ABSTRACT. Money, in this paper, is defined as a power relationship of a specific kind, a stratified social debt relationship, measured in a unit of account determined by some authority. A brief historical examination reveals its evolving nature in the process of social provisioning. Money not only predates markets and real exchange as understood in mainstream economics but also emerges as a social mechanism of distribution, usually by some authority of power (be it an ancient religious authority, a king, a colonial power, a modern nation state, or a monetary union). Money, it can be said, is a “creature of the state” that has played a key role in the transfer of real resources between parties and the distribution of economic surplus. In modern capitalist economies, the currency is also a simple public monopoly. As long as money has existed, someone has tried to tamper with its value. A history of counterfeiting, as well as that of independence from colonial and economic rule, is another way of telling the history of “money as a creature of the state.” This historical understanding of the origins and nature of money illuminates the economic possibilities under different institutional monetary arrangements in the modern world. We consider the so-called modern “sovereign” and “nonsovereign” monetary regimes (including freely floating currencies, currency pegs, currency boards, dollarized nations, and monetary unions) to examine the available policy space in each case for pursuing domestic policy objectives.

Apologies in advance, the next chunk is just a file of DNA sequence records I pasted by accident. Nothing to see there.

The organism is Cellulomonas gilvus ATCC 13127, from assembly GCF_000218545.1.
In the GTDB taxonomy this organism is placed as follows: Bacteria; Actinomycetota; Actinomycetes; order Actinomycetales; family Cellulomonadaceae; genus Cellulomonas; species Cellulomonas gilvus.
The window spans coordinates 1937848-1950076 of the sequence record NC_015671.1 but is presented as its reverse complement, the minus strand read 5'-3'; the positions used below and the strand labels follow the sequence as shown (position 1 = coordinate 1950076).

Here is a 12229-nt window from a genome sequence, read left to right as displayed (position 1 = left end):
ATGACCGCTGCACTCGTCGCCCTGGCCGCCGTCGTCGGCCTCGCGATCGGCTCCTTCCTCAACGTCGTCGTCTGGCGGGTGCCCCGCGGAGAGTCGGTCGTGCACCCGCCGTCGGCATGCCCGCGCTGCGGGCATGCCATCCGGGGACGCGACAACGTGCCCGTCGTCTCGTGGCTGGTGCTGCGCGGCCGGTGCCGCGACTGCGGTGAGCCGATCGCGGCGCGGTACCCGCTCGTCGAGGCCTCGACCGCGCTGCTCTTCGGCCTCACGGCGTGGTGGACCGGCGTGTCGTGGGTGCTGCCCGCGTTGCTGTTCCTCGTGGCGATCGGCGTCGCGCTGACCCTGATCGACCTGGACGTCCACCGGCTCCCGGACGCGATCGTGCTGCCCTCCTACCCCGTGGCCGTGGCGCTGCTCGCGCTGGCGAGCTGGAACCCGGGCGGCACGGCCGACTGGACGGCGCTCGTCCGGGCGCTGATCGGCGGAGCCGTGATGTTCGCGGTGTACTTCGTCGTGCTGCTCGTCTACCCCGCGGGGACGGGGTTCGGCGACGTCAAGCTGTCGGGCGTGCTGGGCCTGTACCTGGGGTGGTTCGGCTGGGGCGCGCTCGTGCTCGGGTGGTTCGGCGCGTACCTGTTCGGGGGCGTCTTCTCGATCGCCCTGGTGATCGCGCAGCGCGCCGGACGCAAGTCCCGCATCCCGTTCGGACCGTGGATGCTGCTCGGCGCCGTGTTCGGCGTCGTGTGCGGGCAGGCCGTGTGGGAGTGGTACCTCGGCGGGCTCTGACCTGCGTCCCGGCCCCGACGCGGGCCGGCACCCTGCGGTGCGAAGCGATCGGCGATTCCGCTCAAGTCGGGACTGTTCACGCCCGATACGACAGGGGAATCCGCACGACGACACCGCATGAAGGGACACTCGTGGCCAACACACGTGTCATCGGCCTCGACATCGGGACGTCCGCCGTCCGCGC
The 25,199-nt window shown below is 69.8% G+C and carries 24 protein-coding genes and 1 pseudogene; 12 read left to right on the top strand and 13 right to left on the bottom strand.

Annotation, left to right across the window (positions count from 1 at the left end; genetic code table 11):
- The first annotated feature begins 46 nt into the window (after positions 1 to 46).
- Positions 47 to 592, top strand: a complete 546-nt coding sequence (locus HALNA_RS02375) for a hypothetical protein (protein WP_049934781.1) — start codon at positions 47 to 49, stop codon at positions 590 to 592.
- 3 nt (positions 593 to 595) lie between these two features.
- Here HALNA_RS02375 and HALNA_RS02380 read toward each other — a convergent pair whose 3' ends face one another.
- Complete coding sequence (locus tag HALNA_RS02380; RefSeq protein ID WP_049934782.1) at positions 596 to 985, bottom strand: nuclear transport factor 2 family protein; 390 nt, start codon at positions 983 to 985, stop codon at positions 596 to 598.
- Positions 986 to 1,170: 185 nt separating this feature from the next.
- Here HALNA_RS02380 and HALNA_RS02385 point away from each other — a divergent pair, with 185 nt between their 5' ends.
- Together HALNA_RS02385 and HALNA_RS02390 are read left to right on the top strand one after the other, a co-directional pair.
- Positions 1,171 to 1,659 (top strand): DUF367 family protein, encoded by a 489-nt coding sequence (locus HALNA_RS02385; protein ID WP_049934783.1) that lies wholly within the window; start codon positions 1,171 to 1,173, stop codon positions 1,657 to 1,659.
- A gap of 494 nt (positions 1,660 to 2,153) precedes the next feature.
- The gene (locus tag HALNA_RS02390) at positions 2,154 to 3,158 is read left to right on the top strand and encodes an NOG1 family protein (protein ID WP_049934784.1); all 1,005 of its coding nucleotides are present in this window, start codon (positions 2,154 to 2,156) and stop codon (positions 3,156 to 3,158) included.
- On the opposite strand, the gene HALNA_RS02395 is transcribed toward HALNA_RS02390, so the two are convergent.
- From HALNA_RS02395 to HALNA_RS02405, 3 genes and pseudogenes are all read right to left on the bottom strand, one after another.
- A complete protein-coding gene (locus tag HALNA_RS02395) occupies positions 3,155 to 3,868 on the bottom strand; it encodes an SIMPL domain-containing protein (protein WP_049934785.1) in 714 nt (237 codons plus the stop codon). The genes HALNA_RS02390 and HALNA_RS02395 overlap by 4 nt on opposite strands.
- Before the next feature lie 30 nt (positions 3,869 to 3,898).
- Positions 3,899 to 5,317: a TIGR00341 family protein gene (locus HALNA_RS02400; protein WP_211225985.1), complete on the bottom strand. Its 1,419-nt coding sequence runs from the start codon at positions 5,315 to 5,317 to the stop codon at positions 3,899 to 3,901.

JEL codes: B5; E6; E42; E63; F45; N1; Z1

Keywords: history of money; monetary sovereignty; Chartalism; counterfeiting; public monopoly; currency issuers vs. currency users; exchange rate systems

How to cite: Tcherneva, Pavlina R. (2017), “Money, Power and Distribution: Implications for Different Monetary Regimes,” Journal of Self-Governance and Management Economics 5(3): 7–27.

Received 31 May 2016 • Received in revised form 19 January 2017
Accepted 20 January 2017 • Available online 10 February 2017


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Levy Economics Institute of Bard College

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